With the recent generous donation of $3 million from College of William and Mary alumnus Frank J. Wood ’74 to the Mason School of Business, the question of fairness of such a gift arises. Many people point out areas of the College that need financial assistance, including buildings like St. George Tucker Hall, which has been out of use since I’ve been at this school. However, I believe that when you consider the benefits the business school provides to the College as a whole, donations to it are completely reasonable.
Our business program is currently ranked eighth among public schools and 25 overall by Bloomberg Businessweek. It has been rising in the rankings the past few years, which is partially related to the new facility — Alan B. Miller Hall. With a highly ranked program and an attractive, highly sustainable building with so many uses, more and more potential students are being drawn to the College. In turn, this means a more competitive candidate pool and, consequently, a stronger student body. Any graduating student will benefit from the increased value of the William and Mary degree. Also, according to the College Board, 12 percent of students at the College are majoring in business, compared to a total of 23 percent majoring in the social sciences and eight percent or lower in each of the other majors. The business school is by no means a small component of the College.
Additionally, the Mason School of Business attracts some of the campus’s top recruiters for internships and jobs. While most of these companies are business-related, interviews are open to all students, and many of the firms actually want to include non-business students in the running. For example, many consulting firms are interested in non-business students because they bring a fresh perspective to the problem-solving nature of consulting. As the business program continues to rise in rankings, more employers are attracted to recruit from this school, which benefits all students.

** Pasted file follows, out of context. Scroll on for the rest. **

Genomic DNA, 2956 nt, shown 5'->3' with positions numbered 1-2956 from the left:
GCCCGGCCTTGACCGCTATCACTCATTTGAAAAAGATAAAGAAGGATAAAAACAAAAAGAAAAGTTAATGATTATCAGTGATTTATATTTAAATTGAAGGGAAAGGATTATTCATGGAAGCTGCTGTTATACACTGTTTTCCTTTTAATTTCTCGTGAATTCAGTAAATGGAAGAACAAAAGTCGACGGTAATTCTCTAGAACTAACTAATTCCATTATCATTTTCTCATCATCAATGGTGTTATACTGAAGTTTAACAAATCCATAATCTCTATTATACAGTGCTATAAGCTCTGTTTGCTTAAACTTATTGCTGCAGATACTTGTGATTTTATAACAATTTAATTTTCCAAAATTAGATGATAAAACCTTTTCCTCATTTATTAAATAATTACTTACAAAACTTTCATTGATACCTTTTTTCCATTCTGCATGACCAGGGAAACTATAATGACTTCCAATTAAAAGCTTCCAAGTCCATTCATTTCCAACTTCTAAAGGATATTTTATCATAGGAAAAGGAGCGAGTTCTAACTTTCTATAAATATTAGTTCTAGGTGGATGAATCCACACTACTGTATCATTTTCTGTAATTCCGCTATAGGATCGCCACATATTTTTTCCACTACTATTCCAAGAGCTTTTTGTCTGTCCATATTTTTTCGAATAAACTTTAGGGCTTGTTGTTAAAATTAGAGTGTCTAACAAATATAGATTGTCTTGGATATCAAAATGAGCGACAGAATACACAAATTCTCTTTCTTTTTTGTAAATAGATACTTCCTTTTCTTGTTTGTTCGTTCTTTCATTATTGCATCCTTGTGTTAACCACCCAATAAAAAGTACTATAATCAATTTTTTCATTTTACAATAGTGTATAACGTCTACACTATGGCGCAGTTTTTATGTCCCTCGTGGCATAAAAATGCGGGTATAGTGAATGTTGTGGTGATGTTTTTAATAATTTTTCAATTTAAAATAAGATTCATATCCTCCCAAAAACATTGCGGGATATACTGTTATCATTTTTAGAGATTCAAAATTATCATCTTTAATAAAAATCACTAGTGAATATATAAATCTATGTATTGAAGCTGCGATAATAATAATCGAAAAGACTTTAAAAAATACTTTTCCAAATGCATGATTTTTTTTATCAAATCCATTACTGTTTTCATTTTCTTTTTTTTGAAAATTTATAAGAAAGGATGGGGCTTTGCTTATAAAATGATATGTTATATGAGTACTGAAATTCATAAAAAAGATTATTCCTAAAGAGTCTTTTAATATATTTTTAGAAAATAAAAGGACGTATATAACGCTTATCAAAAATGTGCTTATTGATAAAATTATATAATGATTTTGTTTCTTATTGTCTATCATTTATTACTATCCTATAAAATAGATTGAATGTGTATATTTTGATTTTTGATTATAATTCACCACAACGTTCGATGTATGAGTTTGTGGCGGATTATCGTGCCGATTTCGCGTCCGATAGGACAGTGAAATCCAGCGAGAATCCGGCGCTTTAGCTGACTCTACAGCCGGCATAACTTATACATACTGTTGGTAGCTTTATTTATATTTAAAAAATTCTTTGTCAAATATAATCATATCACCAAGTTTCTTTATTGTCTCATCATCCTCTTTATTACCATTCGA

Finally, when it comes down to it, the donation is a private gift from an individual. It is not the College’s right to decide arbitrarily how the money is used if the donor specifies how they would like it to be applied.
Although this may seem unfair, the fact is that the business school is lucky enough to have a lot of successful alumni that have generously given back to the area of the school that impacted them the most. I think departments that are struggling should be allocated more of the general donations to the College, but when it comes down to private gifts, you really can’t look the gift horse in the mouth. The College should be happy for any donation it’s getting, especially one that will attract more students to a growing department on campus.